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Anal Chem. 2009 Jul 15;81(14):5691-8. doi: 10.1021/ac900428a.

Dye analysis of Shosoin textiles using excitation-emission matrix fluorescence and ultraviolet-visible reflectance spectroscopic techniques.

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  • 1Office of the Shosoin Treasure House, Imperial Household Agency, Nara, Japan.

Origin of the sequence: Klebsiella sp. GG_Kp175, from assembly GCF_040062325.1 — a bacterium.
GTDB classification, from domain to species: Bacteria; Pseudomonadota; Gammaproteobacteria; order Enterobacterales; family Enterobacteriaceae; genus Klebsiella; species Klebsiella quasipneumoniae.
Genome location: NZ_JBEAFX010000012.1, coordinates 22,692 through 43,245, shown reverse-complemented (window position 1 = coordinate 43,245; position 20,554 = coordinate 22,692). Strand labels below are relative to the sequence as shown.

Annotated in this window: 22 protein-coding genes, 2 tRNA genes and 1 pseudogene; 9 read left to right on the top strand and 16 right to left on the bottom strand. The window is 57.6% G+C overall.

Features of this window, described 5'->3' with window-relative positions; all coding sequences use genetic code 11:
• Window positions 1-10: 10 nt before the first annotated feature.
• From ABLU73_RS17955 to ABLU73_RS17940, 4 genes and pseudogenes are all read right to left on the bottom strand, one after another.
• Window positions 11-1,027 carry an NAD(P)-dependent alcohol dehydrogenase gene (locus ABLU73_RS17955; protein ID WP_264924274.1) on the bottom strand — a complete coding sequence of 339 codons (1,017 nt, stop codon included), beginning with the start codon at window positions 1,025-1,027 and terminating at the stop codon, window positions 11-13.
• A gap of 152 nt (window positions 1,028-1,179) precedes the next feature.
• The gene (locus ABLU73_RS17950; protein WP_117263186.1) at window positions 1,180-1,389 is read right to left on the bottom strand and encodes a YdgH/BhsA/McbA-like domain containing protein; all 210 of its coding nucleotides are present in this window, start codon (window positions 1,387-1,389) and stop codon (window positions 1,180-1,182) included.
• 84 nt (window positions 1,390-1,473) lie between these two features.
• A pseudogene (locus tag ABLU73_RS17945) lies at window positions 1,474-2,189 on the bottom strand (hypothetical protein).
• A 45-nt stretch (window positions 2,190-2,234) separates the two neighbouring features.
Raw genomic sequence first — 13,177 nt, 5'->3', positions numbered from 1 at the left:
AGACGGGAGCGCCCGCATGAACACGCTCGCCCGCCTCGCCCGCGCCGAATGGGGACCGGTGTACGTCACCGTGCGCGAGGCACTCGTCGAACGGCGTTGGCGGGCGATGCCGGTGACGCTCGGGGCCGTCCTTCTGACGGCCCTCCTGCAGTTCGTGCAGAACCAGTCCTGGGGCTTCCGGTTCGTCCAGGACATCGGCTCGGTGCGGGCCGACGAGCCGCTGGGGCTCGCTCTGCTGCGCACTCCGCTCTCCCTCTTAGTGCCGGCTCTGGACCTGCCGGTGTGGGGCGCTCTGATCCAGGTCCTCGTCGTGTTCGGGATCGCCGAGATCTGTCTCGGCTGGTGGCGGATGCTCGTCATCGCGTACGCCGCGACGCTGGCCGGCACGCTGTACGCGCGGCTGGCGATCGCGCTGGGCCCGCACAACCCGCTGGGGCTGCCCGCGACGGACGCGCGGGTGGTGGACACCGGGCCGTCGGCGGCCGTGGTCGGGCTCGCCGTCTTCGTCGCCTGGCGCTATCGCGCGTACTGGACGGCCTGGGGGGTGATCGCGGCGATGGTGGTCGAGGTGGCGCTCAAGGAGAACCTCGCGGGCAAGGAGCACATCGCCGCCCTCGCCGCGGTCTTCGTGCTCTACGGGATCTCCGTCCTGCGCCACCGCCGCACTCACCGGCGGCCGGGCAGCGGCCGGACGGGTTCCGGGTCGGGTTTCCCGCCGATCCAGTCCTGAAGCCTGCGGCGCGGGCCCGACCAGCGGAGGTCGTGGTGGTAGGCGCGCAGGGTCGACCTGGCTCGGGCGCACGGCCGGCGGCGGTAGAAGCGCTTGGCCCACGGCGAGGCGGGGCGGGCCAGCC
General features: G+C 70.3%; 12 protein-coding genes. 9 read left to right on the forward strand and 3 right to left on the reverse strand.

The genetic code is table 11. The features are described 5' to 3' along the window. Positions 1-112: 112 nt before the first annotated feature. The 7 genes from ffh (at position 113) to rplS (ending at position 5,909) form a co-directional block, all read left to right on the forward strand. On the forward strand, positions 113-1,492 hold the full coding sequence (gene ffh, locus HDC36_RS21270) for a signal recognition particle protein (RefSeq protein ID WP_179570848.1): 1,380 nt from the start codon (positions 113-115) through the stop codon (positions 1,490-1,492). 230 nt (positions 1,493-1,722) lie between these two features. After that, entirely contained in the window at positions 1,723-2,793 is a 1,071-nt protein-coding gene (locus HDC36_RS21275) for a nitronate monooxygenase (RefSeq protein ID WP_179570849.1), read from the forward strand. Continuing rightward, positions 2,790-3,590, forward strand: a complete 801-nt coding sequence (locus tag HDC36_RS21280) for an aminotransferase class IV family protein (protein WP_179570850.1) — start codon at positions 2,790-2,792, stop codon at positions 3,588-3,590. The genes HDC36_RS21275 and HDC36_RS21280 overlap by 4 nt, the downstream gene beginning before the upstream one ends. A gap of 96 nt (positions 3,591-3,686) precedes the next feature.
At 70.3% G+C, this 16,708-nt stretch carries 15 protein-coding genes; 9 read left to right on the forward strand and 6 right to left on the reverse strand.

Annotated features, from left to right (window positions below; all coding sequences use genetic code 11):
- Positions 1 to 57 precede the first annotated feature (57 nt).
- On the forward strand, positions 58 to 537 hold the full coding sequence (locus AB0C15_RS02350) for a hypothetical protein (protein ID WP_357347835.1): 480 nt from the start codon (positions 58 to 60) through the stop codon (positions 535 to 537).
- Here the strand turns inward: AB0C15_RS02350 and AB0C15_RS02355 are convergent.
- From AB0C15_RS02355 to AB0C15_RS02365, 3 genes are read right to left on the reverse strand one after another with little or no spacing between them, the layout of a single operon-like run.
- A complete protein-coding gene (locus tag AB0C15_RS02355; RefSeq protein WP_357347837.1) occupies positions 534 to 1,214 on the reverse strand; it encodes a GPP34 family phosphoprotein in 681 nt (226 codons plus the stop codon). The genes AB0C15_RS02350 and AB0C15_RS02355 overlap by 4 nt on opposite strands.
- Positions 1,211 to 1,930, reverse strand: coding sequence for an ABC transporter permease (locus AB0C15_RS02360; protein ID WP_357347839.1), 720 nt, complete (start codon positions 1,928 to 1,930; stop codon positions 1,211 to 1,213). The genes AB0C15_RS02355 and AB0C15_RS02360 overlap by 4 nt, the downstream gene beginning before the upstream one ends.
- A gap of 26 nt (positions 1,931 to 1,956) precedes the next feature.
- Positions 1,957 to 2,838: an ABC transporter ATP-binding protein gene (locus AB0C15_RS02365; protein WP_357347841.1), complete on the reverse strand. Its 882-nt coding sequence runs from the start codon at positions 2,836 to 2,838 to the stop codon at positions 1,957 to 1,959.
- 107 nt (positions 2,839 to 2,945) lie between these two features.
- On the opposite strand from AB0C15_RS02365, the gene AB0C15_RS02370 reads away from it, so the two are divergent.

The dyes of 8th century textiles, treasured for more than 1250 years in the Shosoin treasure repository in Japan, were analyzed by nondestructive methods, i.e., excitation-emission matrix (EEM) fluorescence and ultraviolet-visible (UV-vis) reflectance spectrometry, in combination with natural dye references extracted from plants, which have been widely used from ancient times. In this analysis, five dyes were found in the following objects: embroidered shoes dedicated to Great Buddha of the Todaiji temple by the empress of that time, the cloth lining for a case holding a mirror belonging to the emperor of that time, two rolls of yellow and light green plain-weave silks, and a sleeveless coat used for a musical in a Buddhist ceremony in 752 A.D. EEM fluorescence spectrometry distinguished kihada yellow (Amur cork tree), kariyasu yellow (eulalia), and akane red (Japanese madder). UV-vis spectrometry also distinguished kariyasu yellow, ai blue (knotweed), akane red, and shikon purple (murasaki); the characteristic peaks of these dyes were detected by a second derivatization. The results show that although the dyes used easily degrade with age, EEM fluorescence and UV-vis reflectance spectrometry are useful for distinguishing dyes used in the Shosoin textiles, which had been stored for more than 1250 years.

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